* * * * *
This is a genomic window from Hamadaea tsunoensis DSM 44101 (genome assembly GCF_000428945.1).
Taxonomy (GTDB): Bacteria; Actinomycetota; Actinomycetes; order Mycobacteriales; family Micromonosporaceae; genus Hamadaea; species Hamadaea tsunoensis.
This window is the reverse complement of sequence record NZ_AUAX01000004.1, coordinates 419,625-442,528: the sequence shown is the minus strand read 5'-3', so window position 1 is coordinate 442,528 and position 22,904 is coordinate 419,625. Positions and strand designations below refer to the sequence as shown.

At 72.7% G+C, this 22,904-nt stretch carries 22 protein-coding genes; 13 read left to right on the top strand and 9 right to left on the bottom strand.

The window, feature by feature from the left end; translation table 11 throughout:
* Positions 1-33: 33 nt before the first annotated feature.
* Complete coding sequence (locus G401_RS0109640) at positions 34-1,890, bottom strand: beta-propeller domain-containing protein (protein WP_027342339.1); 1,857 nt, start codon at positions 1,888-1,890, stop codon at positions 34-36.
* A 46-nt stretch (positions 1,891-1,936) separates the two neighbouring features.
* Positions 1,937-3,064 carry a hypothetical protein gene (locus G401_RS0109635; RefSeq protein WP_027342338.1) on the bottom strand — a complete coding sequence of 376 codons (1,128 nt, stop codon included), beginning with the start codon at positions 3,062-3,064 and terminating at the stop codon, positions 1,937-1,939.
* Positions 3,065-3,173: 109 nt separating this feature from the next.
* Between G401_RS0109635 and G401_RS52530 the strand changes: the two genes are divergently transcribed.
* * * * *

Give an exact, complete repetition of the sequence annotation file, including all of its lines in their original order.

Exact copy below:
This is a genomic window from Hamadaea tsunoensis DSM 44101 (genome assembly GCF_000428945.1).
Taxonomy (GTDB): Bacteria; Actinomycetota; Actinomycetes; order Mycobacteriales; family Micromonosporaceae; genus Hamadaea; species Hamadaea tsunoensis.
This window is the reverse complement of sequence record NZ_AUAX01000004.1, coordinates 419,625-442,528: the sequence shown is the minus strand read 5'-3', so window position 1 is coordinate 442,528 and position 22,904 is coordinate 419,625. Positions and strand designations below refer to the sequence as shown.

At 72.7% G+C, this 22,904-nt stretch carries 22 protein-coding genes; 13 read left to right on the top strand and 9 right to left on the bottom strand.

The window, feature by feature from the left end; translation table 11 throughout:
* Positions 1-33: 33 nt before the first annotated feature.
* Complete coding sequence (locus G401_RS0109640) at positions 34-1,890, bottom strand: beta-propeller domain-containing protein (protein WP_027342339.1); 1,857 nt, start codon at positions 1,888-1,890, stop codon at positions 34-36.
* A 46-nt stretch (positions 1,891-1,936) separates the two neighbouring features.
* Positions 1,937-3,064 carry a hypothetical protein gene (locus G401_RS0109635; RefSeq protein WP_027342338.1) on the bottom strand — a complete coding sequence of 376 codons (1,128 nt, stop codon included), beginning with the start codon at positions 3,062-3,064 and terminating at the stop codon, positions 1,937-1,939.
* Positions 3,065-3,173: 109 nt separating this feature from the next.
* Between G401_RS0109635 and G401_RS52530 the strand changes: the two genes are divergently transcribed.